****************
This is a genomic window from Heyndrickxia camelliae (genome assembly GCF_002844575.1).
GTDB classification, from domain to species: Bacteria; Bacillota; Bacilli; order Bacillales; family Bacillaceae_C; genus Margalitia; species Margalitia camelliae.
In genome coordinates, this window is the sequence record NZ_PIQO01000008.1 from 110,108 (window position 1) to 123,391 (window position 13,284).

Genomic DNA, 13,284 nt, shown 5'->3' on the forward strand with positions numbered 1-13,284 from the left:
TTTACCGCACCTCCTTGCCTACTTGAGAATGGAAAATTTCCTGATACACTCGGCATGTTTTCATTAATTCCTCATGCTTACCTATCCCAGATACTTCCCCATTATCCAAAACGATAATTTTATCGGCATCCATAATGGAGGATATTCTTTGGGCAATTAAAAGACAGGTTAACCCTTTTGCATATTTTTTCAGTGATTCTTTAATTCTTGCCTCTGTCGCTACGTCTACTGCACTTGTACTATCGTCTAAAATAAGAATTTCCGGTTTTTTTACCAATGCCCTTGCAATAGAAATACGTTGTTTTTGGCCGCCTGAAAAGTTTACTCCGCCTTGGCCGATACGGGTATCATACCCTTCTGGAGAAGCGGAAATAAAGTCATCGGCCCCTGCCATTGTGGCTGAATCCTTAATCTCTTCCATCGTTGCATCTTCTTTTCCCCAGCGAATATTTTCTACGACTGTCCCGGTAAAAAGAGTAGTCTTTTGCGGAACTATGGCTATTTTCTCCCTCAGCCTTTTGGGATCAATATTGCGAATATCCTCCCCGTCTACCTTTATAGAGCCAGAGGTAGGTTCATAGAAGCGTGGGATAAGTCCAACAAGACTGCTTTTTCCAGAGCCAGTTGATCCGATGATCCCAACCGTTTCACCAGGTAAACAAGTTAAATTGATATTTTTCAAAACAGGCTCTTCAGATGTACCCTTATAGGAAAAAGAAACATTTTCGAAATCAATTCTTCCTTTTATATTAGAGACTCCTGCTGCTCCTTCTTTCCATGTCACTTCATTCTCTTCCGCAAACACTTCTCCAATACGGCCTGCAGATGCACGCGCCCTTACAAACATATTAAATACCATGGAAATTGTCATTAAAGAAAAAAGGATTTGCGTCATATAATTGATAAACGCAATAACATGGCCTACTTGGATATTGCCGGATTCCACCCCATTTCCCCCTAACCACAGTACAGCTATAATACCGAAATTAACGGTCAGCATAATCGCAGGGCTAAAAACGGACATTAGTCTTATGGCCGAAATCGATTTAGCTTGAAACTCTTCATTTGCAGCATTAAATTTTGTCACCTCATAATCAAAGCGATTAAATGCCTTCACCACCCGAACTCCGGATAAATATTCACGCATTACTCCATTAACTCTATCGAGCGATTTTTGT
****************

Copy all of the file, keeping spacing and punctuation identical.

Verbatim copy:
This is a genomic window from Heyndrickxia camelliae (genome assembly GCF_002844575.1).
GTDB classification, from domain to species: Bacteria; Bacillota; Bacilli; order Bacillales; family Bacillaceae_C; genus Margalitia; species Margalitia camelliae.
In genome coordinates, this window is the sequence record NZ_PIQO01000008.1 from 110,108 (window position 1) to 123,391 (window position 13,284).

Genomic DNA, 13,284 nt, shown 5'->3' on the forward strand with positions numbered 1-13,284 from the left:
TTTACCGCACCTCCTTGCCTACTTGAGAATGGAAAATTTCCTGATACACTCGGCATGTTTTCATTAATTCCTCATGCTTACCTATCCCAGATACTTCCCCATTATCCAAAACGATAATTTTATCGGCATCCATAATGGAGGATATTCTTTGGGCAATTAAAAGACAGGTTAACCCTTTTGCATATTTTTTCAGTGATTCTTTAATTCTTGCCTCTGTCGCTACGTCTACTGCACTTGTACTATCGTCTAAAATAAGAATTTCCGGTTTTTTTACCAATGCCCTTGCAATAGAAATACGTTGTTTTTGGCCGCCTGAAAAGTTTACTCCGCCTTGGCCGATACGGGTATCATACCCTTCTGGAGAAGCGGAAATAAAGTCATCGGCCCCTGCCATTGTGGCTGAATCCTTAATCTCTTCCATCGTTGCATCTTCTTTTCCCCAGCGAATATTTTCTACGACTGTCCCGGTAAAAAGAGTAGTCTTTTGCGGAACTATGGCTATTTTCTCCCTCAGCCTTTTGGGATCAATATTGCGAATATCCTCCCCGTCTACCTTTATAGAGCCAGAGGTAGGTTCATAGAAGCGTGGGATAAGTCCAACAAGACTGCTTTTTCCAGAGCCAGTTGATCCGATGATCCCAACCGTTTCACCAGGTAAACAAGTTAAATTGATATTTTTCAAAACAGGCTCTTCAGATGTACCCTTATAGGAAAAAGAAACATTTTCGAAATCAATTCTTCCTTTTATATTAGAGACTCCTGCTGCTCCTTCTTTCCATGTCACTTCATTCTCTTCCGCAAACACTTCTCCAATACGGCCTGCAGATGCACGCGCCCTTACAAACATATTAAATACCATGGAAATTGTCATTAAAGAAAAAAGGATTTGCGTCATATAATTGATAAACGCAATAACATGGCCTACTTGGATATTGCCGGATTCCACCCCATTTCCCCCTAACCACAGTACAGCTATAATACCGAAATTAACGGTCAGCATAATCGCAGGGCTAAAAACGGACATTAGTCTTATGGCCGAAATCGATTTAGCTTGAAACTCTTCATTTGCAGCATTAAATTTTGTCACCTCATAATCAAAGCGATTAAATGCCTTCACCACCCGAACTCCGGATAAATATTCACGCATTACTCCATTAACTCTATCGAGCGATTTTTGT